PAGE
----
No parameterless constructor defined for this object. at System.RuntimeTypeHandle.CreateInstance(RuntimeType type, Boolean publicOnly, Boolean noCheck, Boolean& canBeCached, RuntimeMethodHandle& ctor, Boolean& bNeedSecurityCheck)
at System.RuntimeType.CreateInstanceSlow(Boolean publicOnly, Boolean fillCache)
at System.RuntimeType.CreateInstanceImpl(Boolean publicOnly, Boolean skipVisibilityChecks, Boolean fillCache)
at System.Activator.CreateInstance(Type type, Boolean nonPublic)
at System.Activator.CreateInstance(Type type)
at Microsoft.SharePoint.WebPartPages.SPWebPartSerializer.get_DefaultControl()
at Microsoft.SharePoint.WebPartPages.BinaryWebPartSerializer.Serialize(PersonalizationScope scope)
at Microsoft.SharePoint.WebPartPages.BinaryWebPartSerializer.get_Links()
at Microsoft.SharePoint.WebPartPages.SPWebPartManager.AddWebPartToStore(WebPart webPart, Int32 viewId, String viewGuid)


I found that removing template from “Master page and layout gallery” and adding it manually again fixed that problem. Of course this solution may be acceptable in development environment, but cannot be used in production environment with a lot of templates.


After few hours of investigation I found that site definition didn’t register web parts as safe controls. It wasn’t easy to discover and description of error didn’t make it easier.
Now, you may ask why semi solution worked? After removing layout from gallery AllUsersWebPart section has been reseted and there were no default webparts on page.

Friday, April 4, 2008

6 steps to successful Continuous Integration

In early seventies, when computer aided projects become bigger and bigger, more independent companies were involved. After few months of development there was a special phase called integration. It was the hardest task to integrate all solutions and it wasn’t uncommon that project was successful until it suddenly fails due to integration hell.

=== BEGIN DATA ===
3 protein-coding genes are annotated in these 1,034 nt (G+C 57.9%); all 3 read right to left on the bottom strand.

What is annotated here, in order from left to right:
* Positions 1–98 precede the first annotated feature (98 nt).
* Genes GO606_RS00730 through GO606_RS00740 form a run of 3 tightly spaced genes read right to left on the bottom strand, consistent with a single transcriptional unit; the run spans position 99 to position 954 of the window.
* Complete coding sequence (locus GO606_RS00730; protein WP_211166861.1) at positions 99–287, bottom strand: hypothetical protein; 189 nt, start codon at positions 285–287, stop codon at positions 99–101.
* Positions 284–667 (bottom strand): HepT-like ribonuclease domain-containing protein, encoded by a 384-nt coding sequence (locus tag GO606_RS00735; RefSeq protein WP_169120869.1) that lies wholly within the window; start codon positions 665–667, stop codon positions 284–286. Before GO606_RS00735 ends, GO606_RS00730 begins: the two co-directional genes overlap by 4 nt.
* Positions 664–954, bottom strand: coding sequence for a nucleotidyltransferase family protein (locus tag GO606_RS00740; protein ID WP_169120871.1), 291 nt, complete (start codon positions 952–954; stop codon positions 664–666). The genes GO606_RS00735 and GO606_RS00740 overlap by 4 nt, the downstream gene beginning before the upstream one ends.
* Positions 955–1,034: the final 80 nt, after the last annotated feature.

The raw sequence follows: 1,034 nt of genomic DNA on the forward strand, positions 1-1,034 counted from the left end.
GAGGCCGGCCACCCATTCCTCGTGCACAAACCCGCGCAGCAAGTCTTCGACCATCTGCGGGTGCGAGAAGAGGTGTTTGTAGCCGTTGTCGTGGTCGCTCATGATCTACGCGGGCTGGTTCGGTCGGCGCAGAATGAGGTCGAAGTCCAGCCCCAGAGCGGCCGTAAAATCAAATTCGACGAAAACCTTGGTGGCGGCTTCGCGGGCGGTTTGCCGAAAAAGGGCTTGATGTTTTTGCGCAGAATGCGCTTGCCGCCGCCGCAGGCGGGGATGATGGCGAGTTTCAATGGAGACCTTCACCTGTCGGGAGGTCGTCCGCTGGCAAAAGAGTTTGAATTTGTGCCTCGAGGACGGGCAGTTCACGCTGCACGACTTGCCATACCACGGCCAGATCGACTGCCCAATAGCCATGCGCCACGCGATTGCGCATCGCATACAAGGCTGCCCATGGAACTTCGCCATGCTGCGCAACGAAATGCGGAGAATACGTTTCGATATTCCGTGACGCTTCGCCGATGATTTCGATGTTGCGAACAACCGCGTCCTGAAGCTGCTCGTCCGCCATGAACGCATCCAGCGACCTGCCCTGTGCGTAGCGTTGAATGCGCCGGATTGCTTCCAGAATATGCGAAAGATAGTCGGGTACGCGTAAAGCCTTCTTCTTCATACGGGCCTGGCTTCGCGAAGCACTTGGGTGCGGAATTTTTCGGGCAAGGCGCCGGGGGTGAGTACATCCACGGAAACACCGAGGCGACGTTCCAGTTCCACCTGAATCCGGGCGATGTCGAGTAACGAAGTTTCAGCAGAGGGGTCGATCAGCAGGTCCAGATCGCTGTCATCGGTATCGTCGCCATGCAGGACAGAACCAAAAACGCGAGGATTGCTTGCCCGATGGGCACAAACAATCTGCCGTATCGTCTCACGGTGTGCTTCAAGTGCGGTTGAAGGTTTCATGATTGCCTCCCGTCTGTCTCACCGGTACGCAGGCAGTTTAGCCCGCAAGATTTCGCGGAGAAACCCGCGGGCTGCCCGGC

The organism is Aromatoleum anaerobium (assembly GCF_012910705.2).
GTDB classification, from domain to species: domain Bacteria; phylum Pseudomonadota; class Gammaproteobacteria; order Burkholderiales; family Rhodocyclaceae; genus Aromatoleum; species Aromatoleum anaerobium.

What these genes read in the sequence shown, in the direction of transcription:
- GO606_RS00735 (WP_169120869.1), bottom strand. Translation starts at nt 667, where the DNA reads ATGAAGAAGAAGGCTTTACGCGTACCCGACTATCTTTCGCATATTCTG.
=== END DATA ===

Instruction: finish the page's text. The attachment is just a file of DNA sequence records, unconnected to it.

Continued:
Cure for this illness is Continuous Integration – everyone should integrate with rest not after months but continuously – each week, each day, each hour – as often as possible. This practice helps avoiding problems later. It’s so called “pay me now or pay me more later”.

To increase chance for project it should be integrated continuously. In the rest of article I will introduce 6 practices, which should be used to integrate continuously. Depending on the project and your attitude you can choose only some of described practices, but I strongly advice to fulfill preceding practices before using next one.

Establish vs. maintain cost for Continuous Integration

Chart above shows relationship between cost of initial phase and cost of work required to maintain.

1. Use source code repository

It’s first and required step to start using continuous integration. Initial cost is not so small because you need dedicated machine and backup policy for “heart of software company”. Also each developer must be aware of source control existence and install so on each machine. Consider using Svn, Cvs, Team System.

2. Introduce check-in policy

Check in policy may be introduced after establishing source code repository – quite easy to introduce but some effort is required to follow. Firstly it involves storing all necessary files in repository. Secondly, each developer should check-in as often as possible completed part of work. Frequently integration show problem early and either solution is easy or rollback is necessary for only small part of solution.

3. Automate build

Next step is to perform build automatically – no more than one action should be required to start it. If developer must do more things than he forgets about it or deliberately skips it to save time. Perfect solution is when after each commit build is automatically triggered. Cost of using it is very small after establishment so I strongly advice to use it in all projects.
Consider using Nant, Msbuild for scripting build process and CruiseControl.Net, Microsoft Team System or Team City as Continous integration server.